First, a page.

Go south

A surprising array of activities and affordable lodgings make the western Negev an ideal vacation.

hammock in south 248.88 (photo credit: Ricky Ben-David)
hammock in south 248.88
(photo credit: Ricky Ben-David)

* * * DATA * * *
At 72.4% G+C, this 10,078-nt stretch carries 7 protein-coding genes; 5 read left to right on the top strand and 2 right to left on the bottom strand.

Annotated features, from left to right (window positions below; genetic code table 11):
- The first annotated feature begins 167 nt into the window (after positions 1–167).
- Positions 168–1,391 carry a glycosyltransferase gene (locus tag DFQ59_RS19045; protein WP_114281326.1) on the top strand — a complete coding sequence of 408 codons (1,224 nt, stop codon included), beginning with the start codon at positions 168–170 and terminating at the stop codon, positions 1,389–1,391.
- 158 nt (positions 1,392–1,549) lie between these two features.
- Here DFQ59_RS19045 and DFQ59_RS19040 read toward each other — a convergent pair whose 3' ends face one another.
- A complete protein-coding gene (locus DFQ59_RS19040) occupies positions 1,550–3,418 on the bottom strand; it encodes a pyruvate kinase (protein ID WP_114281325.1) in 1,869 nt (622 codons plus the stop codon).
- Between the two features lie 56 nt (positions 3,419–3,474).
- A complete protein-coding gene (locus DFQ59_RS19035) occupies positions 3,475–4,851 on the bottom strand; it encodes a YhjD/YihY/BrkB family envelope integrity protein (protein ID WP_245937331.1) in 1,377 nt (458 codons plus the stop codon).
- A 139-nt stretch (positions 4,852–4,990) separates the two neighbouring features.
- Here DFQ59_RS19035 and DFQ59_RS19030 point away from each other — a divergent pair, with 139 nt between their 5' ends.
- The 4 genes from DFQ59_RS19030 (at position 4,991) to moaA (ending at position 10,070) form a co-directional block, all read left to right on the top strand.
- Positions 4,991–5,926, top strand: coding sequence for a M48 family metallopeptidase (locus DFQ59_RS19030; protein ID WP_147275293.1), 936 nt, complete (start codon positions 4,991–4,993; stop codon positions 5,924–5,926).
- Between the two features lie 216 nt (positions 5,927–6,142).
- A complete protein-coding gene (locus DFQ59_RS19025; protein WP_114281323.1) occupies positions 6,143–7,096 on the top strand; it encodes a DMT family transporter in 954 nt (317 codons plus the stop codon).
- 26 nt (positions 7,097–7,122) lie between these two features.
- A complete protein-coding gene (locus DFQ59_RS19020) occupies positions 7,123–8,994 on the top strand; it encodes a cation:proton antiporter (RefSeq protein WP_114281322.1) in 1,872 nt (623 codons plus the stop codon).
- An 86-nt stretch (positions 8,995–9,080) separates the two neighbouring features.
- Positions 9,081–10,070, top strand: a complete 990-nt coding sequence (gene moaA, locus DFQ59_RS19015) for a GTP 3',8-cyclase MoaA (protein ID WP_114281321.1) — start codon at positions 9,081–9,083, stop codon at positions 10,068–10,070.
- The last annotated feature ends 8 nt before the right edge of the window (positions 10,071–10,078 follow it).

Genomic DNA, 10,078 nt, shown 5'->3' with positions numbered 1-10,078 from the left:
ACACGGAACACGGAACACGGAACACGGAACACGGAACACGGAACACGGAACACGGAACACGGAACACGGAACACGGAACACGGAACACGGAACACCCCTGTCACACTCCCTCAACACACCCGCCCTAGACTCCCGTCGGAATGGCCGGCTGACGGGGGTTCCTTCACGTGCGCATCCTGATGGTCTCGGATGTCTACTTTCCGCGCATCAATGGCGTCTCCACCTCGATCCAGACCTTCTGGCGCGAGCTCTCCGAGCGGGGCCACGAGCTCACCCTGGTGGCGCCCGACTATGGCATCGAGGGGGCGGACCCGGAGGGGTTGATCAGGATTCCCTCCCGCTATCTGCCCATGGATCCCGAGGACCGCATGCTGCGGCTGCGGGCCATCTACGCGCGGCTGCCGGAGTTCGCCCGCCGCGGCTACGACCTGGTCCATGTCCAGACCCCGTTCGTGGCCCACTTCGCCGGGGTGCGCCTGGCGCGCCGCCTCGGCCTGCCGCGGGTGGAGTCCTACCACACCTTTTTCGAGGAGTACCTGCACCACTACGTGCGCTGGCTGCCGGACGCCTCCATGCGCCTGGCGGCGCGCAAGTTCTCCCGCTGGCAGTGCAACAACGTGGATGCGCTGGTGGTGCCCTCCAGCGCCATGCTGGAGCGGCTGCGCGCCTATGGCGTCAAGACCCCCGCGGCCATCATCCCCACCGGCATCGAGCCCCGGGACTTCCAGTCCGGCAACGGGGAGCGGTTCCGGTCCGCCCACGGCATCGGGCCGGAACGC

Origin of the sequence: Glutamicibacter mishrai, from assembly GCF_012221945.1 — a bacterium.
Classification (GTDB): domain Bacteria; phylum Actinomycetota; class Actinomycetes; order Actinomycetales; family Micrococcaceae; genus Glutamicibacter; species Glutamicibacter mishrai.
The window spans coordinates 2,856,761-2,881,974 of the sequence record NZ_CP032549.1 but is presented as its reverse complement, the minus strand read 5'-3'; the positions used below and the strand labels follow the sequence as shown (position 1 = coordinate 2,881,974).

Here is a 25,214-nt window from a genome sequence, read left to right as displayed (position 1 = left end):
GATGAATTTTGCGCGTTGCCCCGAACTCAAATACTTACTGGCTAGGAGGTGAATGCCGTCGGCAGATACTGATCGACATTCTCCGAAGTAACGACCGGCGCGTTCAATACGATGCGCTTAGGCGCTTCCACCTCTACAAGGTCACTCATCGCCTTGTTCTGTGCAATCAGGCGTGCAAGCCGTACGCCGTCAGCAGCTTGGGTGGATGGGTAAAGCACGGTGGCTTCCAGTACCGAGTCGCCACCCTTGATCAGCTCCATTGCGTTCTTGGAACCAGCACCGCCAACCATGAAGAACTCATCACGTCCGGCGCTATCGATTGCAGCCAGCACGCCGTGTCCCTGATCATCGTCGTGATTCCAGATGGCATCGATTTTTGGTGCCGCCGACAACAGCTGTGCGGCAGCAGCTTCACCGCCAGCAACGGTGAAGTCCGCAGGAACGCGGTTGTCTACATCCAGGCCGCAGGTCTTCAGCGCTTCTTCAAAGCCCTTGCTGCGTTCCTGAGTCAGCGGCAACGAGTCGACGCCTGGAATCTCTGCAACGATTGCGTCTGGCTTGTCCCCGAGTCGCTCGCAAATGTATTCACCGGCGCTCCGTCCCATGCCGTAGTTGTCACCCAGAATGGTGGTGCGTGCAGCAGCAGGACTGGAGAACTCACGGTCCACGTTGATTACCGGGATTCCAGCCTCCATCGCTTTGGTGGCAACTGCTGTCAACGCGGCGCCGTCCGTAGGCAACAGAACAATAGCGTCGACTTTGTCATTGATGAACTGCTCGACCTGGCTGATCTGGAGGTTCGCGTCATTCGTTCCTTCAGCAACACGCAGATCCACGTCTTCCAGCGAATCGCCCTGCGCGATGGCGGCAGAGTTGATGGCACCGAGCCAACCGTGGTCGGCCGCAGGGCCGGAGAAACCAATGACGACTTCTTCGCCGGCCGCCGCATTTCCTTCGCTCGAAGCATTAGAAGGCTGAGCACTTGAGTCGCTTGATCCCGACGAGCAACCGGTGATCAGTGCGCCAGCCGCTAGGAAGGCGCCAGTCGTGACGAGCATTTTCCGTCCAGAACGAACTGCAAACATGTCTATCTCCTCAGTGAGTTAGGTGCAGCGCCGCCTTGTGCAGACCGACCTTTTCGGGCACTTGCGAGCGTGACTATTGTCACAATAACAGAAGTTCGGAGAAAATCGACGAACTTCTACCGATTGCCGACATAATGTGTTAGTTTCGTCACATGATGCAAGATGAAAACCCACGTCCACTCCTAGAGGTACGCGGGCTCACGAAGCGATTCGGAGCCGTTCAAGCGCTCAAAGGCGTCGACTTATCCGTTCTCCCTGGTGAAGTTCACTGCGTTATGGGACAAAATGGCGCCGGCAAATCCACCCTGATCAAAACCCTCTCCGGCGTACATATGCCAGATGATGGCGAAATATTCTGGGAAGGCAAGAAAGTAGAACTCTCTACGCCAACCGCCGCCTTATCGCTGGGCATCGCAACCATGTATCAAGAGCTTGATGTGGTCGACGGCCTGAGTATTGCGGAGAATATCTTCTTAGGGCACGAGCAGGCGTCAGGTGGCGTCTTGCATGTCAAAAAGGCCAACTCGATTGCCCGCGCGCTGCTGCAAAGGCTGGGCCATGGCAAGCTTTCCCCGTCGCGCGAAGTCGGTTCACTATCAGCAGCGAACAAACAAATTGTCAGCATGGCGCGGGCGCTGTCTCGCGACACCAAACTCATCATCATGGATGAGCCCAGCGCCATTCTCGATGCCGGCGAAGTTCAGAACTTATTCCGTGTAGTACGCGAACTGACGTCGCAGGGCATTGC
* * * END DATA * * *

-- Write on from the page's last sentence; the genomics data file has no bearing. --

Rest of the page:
Charming cottages and suites for two (or the whole family), wine tastings, wide arrays of fresh cheeses and homemade jams, bike paths, jeep tours and horseback riding, open roads and vast patches of green. Sound like a trip to the North? Try the South. The western Negev, to be more specific. Plagued by years of bad press due to the regular Kassam rocket attacks upon the area, cities and towns in the "Gaza Periphery," as it is more widely known, have experienced very little tourism, if any, and many small business have suffered accordingly. However, on a recent trip to the Gaza periphery area hosted by "Buying with love from Sderot and the Gaza Periphery," it became clear that despite the hardships, these communities have managed to build an impressive - if modest - tourist infrastructure that rivals the North, a popular spot for Israelis who look for a quick and inexpensive getaway destination. The man behind the Buying with Love initiative, CEO Yossi Elad, says the aim is to "drive business to the area. The support is needed after eight years of suffering. This is classic Zionism; Israeli society can do so much, it is capable of anything. Besides, there is so much to do and see here." So, really, what is there to do and see in an area too often directly associated with Kassams and mortar shells? You'd be surprised. Whether you are looking for an art tour, a two-day music festival, an organic and biological agriculture educational lecture for business or personal outings, lavish spa treatments and yoga sessions and/or Moroccan-style suites and Beduin-inspired tents, the area has it all - and for all ages. During the day, if weather permits, there are a variety of activities and tours one can take. If you're feeling outdoorsy, rent a bike from La Medavesh, located in Kibbutz Be'eri, and ride through one of the many bike paths which vary from beginner to professional, through the beautiful simultaneously green and dusty western Negev. Tours are available for two, in groups and even with a guide. There are also riding ranches in the area where kids and adults alike can go horseback riding with an instructor through the cool desert hills. If you're more into agricultural tourism, there are a few farms you can visit for lectures and excellent sampling of the local produce. Dubbed the "Salad Road," these farms are at the forefront of agricultural technology and most of their produce is exported to Europe due to its high quality, and hence higher prices. At Moshav Yesha, agronome Uri Alon gives four-hour educational tours of the strawberry fields, tomato vines and citrus groves for NIS 45 per person, which includes tastes of the vegetables. For a grand finale and to the delight of the kiddies, Alon introduces the dozen or so homing pigeons he uses on the farm. Visitors are invited to write their wishes and dreams, a la the Western Wall, on a tiny piece of paper which is then attached to a pigeon's leg, after which all of the note-bearing pigeons are ceremoniously released. The pigeons eventually make their way home, one by one, with some taking weeks to get back. The only disconcerting part is that this man gets to read the notes, so don't disclose anything if you're planning a heist. If you're not against being tipsy before sundown, visit the Ben Shushan Winery in Kibbutz Bror Hayil for an excellent wine workshop, free of charge. The award-winning winery makes approximately 10,000 bottles a year which are sold mostly in wine boutiques for NIS 100 retail and NIS 70 wholesale. The winery also organizes events and workshops around the country, its most popular event being bachelor parties - complete with red wine and red meat for only NIS 100 per person. You're on your own for getting over the hangover. In the evening, due to the influx of young people from the nearby Sapir College in Sderot, there are a variety of "old-fashioned" pubs and bars to hang out in. And by old-fashioned, I mean the ones with cheap beer and bad music - but the intimate ambiance is a seller. These hangouts have become so popular that an annual music and art festival was established by some of these young entrepreneurs. The "Indie Festival," In-D-Negev, is a two-day independent festival in Mitzpe Gvulot which takes place in late October and is a celebration of local art and music. Sderot was our last stop, and sadly there is not much to do there except perhaps check out the "war tourism," and that's for the very brave. If you're so inclined, the security people will take you up on a hill dubbed Givat Kobi after the first name of the head of security, from which you can see the border and the southern Gaza Strip neighborhoods of Beit Lahiya and Beit Hanun, cities from which Kassams rain down on Sderot. One thing is for sure: If you can see them, they can see you. Visitors are regaled with tales of daring infiltrations and dangerous pursuits. You can also be taken to the Kassam warehouse where the thousands of rockets come to rest. It's shocking to see and rather eye-opening. No matter what you're into, the western Negev has a lot more to offer than most people know. As long as there is a cease-fire, and even without one if you are feeling very supportive or particularly daring, go ahead and ditch the crowds up North and head down South, where you'll find some of the most beautiful scenery Israel has to offer and Israelis living a lifestyle that won't make you miss the big cities.